Will week off benefit the ‘Hounds?

Healdsburg defense in a game against Analy. (PD photo).

ByPHIL BARBER
THE PRESS DEMOCRAT

Healdsburg, No. 1 seed in the North Coast Section Division 4 playoffs, was given a first-round bye last week. That is the Greyhounds’ blessing, or their curse, depending on how you look at it.

“I think the results will tell, with what happens Friday night,” Healdsburg coach Tom Kirkpatrick said. “I’ve been in both situations over the years. If you come out and play well, you can usually attribute it to being rested and all that. If you don’t, you sometimes get out of rhythm. We look at it from the positive side.”

Playoff football finally arrives in Healdsburg tonight when Fort Bragg rolls into town for a quarterfinal game. The Timberwolves have a No. 8 seed, but that’s easy to ignore when you consider that they were seeded seventh a year ago before storming through the bracket en route to a section championship. Of course, Healdsburg wasn’t a Division 4 team last year, before officials raised the enrollment threshold by 200 students.

The Greyhounds stuck to a normal practice routine last week, practicing every day but Friday — when Kirkpatrick and his staff drove to Middletown to watch another potential playoff foe in action. The next night, they made the trek to Fort Bragg through driving rain to watch the Timberwolves host Berean Christian.

It was quite a show. The visiting Eagles went up 12-0 (coming up short on two attempts at 2-point conversions) on a swampy field, and were ready to beat down the door, with a fourth-and-inches between the Fort Bragg 1- and 2-yard lines. The Timberwolves held, then turned the game around and won 14-12 with exceptional second-half defense.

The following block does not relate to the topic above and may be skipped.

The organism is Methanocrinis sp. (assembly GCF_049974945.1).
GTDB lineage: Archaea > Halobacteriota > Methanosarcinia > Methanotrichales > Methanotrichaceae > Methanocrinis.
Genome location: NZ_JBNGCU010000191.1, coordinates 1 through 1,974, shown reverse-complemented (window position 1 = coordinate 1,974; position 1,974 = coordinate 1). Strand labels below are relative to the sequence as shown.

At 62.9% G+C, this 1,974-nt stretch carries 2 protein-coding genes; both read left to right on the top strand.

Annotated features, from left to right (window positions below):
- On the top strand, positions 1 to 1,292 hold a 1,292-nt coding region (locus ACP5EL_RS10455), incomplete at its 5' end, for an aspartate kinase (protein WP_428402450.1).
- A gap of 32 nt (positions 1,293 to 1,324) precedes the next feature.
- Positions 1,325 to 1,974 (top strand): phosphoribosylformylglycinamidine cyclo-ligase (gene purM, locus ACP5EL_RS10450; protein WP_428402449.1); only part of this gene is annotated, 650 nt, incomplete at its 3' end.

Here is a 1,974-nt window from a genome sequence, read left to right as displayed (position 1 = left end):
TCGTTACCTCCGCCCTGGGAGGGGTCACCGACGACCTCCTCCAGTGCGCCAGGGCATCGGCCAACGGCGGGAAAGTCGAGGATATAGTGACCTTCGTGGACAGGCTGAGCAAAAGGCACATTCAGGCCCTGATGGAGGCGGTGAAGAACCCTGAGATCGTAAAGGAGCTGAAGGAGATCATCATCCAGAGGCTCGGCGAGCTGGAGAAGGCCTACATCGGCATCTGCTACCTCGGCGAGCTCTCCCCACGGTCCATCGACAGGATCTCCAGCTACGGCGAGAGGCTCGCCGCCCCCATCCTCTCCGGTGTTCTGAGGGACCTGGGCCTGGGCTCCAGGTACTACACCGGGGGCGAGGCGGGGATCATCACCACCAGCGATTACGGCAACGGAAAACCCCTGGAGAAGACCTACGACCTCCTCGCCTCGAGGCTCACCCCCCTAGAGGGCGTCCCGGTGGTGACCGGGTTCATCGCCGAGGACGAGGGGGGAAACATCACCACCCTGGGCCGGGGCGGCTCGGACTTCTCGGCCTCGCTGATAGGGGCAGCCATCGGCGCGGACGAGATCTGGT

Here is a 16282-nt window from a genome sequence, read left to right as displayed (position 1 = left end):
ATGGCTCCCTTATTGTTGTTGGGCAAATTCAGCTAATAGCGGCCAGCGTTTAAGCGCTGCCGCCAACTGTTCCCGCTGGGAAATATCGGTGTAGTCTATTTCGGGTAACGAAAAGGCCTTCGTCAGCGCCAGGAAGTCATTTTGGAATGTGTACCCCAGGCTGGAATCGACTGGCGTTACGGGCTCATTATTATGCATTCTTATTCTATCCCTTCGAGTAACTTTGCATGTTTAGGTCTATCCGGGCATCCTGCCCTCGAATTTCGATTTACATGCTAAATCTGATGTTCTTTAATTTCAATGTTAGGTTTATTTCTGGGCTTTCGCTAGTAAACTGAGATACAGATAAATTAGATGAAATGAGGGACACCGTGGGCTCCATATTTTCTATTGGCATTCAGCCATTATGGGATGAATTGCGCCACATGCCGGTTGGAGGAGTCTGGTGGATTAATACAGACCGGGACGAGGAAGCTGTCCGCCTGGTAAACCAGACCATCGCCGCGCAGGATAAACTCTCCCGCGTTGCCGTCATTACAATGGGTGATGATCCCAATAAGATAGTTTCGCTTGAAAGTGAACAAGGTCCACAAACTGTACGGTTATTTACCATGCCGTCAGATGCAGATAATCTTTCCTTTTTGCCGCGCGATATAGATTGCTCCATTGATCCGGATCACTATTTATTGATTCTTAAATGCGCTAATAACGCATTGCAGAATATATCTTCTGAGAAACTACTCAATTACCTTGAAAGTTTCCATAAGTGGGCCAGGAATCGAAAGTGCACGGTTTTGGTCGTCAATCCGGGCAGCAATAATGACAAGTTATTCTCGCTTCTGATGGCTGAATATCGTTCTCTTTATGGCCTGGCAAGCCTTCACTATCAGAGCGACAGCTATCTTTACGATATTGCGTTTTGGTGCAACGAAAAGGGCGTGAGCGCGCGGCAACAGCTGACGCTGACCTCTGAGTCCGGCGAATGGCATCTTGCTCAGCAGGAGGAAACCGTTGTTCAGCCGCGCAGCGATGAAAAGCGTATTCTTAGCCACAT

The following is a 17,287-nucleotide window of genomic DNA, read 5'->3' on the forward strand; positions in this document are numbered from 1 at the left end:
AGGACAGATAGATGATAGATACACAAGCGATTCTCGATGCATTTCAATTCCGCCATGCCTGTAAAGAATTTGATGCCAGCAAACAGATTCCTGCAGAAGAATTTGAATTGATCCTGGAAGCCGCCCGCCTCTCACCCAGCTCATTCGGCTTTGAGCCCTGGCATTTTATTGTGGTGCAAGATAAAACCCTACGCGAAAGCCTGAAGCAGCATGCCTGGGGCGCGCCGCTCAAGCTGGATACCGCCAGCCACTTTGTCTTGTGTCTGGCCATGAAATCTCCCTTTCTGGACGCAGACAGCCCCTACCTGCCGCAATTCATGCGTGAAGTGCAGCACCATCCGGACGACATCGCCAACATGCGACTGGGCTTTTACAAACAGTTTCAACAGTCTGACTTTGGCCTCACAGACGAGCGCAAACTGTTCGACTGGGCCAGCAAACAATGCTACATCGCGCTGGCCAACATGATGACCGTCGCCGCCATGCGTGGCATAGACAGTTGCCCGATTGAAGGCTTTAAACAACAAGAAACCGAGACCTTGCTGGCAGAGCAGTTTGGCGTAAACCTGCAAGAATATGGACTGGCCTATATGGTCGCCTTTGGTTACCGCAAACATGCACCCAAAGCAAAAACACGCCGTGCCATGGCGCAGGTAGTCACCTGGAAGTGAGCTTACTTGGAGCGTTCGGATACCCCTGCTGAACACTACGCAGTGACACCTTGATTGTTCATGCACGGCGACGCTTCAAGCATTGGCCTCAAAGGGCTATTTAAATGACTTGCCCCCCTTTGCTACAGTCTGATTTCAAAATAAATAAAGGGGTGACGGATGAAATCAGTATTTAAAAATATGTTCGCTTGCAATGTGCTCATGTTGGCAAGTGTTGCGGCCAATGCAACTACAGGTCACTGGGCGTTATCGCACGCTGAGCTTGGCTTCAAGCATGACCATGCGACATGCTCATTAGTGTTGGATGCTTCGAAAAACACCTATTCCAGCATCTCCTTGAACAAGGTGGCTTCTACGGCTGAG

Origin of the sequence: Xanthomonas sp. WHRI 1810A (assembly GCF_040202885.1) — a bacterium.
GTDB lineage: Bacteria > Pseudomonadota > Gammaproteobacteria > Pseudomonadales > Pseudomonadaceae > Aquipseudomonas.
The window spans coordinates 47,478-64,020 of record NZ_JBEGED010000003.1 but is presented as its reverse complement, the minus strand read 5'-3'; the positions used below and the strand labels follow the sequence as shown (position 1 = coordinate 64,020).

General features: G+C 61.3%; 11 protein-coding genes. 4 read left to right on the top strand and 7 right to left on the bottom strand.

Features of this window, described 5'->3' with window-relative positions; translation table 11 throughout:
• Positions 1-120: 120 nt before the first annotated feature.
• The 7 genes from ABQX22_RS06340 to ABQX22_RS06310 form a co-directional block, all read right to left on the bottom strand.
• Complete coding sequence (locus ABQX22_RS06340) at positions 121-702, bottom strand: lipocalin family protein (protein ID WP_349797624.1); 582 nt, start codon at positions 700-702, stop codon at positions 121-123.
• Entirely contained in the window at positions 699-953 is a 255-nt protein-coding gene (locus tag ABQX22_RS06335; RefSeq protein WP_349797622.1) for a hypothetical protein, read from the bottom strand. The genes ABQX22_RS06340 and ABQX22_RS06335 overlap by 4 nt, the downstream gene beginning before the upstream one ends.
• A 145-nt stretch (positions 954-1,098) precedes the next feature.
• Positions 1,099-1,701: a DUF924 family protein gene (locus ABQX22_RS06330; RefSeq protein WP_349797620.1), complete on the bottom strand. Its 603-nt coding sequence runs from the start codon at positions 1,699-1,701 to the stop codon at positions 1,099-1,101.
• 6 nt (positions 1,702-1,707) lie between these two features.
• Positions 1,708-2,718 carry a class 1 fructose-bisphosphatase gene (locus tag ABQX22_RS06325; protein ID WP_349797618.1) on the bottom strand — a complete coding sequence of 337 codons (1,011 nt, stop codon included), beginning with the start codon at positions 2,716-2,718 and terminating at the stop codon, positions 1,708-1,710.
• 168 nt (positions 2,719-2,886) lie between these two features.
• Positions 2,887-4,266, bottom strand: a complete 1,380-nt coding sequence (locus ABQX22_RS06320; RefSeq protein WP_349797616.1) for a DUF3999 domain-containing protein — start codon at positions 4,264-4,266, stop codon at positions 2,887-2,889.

“All of a sudden, they settled in and played well after that,” Fort Bragg coach Jack Moyer said of his players. “For a lot of kids, it was their first game in NCS, and they came out a little rattled.”

If Healdsburg’s bye offers one clear advantage, it’s the time it gives Max Opperman to heal. The senior quarterback injured his shoulder just before halftime of the Greyhounds’ regular-season finale at Casa Grande, and did not return to the game. Kirkpatrick said doctors believe Opperman may have suffered a slight separation.

“It’s something we’re gonna evaluate,” Kirkpatrick said. “He’ll practice (starting Monday), and he’s had therapy. He’s trying to throw, but it’s a painful injury.”

When Opperman left the game against Casa, the Greyhounds’ offense looked one-dimensional without him. The Gauchos were able to shut down running back Carson Seanor, something few teams have been able to accomplish this season. Healdsburg has frequently been known as a passing team under Kirkpatrick. This year’s squad is built to run, which could be in its favor now that the weather has turned nasty.

“When you play in weather, more than anything, it’s footing,” Kirkpatrick said. “It’s so unpredictable this time of year. You can throw a little quick pass and the guy falls down, and you’re gone. It’s the way things work. At this high school we’ve had a lot of experience playing in mud, and we know you have to run the ball and play defense.”
Healdsburg has been an NCS staple in recent years, but is looking for its first title since 1998, when it captured the now-defunct 2A Redwood Empire Division.

This week, the Greyhounds (7-3) will get a boost from playing in front of the home fans. They are 5-0 at home this year, but 2-3 on the road — including an 0-3 mark in Sonoma County League play. That might not bode well if Healdsburg advances to play Middletown in the semifinals, and Ferndale or Salesian in the final. All of those teams were league champions, giving them home-field advantage against a higher-seeded non-champion.

Fort Bragg (10-1), for its part, is well-versed in the arduous bus ride. At one point this season, the Timberwolves had successive road games in Petaluma, St. Helena and Lower Lake. Moyer knows they’ll be ready for a game – even if they are headed for quirky Rec Park.

“The only trouble is, you don’t play at the school,” Moyer said. “We’ll dress at school, then drive to the game on the bus. Our kids will usually shower after a game. But we’ll just get on the bus all muddy and head home. It’s the disadvantages of traveling. But hey, they got ranked higher, and that’s the way it is.”

You can reach Staff Writer Phil Barber at 521-5263 or phil.barber@pressdemocrat.com.